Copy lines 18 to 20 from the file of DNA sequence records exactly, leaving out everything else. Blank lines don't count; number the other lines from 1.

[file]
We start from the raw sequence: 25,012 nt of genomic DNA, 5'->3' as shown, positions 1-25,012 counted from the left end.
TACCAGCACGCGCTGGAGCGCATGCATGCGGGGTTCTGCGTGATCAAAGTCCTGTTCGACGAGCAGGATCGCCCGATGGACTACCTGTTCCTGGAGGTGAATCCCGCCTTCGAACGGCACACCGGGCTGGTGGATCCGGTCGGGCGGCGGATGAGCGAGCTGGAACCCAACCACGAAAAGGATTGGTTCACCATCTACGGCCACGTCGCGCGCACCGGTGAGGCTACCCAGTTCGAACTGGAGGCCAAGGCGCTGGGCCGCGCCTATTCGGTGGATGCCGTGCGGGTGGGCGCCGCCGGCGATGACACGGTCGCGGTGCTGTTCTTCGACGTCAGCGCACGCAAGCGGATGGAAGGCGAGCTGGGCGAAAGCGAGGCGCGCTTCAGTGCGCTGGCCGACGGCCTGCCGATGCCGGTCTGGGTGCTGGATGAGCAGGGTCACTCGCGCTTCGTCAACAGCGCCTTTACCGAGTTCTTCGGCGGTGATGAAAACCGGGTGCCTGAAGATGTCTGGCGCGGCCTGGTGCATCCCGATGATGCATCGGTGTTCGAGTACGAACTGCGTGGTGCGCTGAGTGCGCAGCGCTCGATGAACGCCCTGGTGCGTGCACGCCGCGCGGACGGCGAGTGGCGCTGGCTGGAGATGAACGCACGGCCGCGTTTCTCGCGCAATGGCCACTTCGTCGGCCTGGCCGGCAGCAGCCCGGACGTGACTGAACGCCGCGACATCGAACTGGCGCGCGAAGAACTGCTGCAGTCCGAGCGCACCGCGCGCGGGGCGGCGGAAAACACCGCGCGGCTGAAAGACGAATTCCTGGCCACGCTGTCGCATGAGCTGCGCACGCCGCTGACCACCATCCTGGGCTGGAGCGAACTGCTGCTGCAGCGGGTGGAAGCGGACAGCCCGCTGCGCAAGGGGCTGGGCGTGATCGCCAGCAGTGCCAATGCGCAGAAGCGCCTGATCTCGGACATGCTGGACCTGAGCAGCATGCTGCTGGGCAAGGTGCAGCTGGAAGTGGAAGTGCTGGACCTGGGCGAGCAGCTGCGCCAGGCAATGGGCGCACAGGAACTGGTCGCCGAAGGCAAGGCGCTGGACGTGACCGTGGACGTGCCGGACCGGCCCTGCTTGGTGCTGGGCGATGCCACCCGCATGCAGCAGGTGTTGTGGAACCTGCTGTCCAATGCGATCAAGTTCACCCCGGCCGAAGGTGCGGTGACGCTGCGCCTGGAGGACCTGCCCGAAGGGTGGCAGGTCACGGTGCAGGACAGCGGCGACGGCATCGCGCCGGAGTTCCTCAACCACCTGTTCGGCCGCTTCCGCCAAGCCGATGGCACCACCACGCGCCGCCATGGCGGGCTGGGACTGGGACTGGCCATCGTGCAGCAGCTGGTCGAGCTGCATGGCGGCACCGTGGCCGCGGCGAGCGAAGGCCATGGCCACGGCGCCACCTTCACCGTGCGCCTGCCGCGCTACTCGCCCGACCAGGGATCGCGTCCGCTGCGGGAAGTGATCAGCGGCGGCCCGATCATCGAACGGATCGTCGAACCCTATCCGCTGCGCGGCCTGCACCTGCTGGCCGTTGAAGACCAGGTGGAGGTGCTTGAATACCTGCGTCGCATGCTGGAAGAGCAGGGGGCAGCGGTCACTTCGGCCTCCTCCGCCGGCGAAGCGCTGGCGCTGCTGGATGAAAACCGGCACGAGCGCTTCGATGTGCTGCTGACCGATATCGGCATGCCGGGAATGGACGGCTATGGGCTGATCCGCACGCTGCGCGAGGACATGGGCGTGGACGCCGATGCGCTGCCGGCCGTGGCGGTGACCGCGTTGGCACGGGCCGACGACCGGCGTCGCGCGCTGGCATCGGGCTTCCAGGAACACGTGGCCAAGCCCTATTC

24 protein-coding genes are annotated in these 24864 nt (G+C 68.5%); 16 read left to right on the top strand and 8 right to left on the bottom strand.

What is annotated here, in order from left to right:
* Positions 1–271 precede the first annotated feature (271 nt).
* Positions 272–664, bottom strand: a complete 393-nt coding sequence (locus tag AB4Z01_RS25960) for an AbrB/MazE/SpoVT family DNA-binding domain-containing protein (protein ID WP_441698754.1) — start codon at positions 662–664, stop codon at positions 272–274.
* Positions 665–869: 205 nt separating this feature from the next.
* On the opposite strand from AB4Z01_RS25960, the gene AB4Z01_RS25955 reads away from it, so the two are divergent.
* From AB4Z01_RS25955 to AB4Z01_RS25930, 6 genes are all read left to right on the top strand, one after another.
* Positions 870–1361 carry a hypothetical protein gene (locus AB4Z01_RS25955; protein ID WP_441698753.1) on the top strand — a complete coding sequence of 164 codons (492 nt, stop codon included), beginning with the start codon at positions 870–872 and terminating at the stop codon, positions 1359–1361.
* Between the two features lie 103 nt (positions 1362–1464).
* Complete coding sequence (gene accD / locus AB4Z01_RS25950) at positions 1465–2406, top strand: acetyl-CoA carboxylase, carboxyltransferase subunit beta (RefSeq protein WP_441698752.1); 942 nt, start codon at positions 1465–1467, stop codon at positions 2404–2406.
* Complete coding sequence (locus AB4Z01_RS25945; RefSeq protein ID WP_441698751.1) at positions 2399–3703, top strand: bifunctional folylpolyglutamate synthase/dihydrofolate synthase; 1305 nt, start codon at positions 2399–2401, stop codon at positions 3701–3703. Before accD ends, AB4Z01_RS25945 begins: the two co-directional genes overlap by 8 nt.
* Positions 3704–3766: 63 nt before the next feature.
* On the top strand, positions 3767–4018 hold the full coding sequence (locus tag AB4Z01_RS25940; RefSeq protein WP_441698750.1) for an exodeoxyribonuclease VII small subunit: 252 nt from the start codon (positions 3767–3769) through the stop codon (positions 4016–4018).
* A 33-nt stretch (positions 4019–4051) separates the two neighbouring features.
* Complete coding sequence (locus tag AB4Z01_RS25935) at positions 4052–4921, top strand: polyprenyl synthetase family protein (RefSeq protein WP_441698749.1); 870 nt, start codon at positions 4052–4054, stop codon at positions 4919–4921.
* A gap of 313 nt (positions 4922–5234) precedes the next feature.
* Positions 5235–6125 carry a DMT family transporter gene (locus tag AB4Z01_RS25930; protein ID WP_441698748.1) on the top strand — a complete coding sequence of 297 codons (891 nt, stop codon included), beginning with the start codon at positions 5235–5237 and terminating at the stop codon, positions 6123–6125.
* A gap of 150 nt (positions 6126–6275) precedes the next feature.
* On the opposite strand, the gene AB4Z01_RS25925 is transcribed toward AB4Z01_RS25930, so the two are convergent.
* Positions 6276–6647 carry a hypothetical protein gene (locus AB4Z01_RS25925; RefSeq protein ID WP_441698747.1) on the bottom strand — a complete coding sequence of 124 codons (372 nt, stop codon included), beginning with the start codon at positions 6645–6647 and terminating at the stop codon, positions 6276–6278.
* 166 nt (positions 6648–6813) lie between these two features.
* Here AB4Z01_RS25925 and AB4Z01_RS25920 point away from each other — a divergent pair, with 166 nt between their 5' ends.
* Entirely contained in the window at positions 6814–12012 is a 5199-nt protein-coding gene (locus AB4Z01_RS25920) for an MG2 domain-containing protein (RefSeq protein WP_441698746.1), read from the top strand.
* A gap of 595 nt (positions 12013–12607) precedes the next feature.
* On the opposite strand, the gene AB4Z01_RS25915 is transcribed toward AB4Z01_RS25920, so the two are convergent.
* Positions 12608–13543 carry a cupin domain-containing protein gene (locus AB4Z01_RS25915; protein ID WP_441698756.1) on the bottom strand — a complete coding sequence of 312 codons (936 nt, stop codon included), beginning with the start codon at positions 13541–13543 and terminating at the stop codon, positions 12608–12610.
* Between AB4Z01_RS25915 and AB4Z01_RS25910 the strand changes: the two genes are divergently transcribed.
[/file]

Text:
* A gap of 313 nt (positions 4922–5234) precedes the next feature.
* Positions 5235–6125 carry a DMT family transporter gene (locus tag AB4Z01_RS25930; protein ID WP_441698748.1) on the top strand — a complete coding sequence of 297 codons (891 nt, stop codon included), beginning with the start codon at positions 5235–5237 and terminating at the stop codon, positions 6123–6125.
* A gap of 150 nt (positions 6126–6275) precedes the next feature.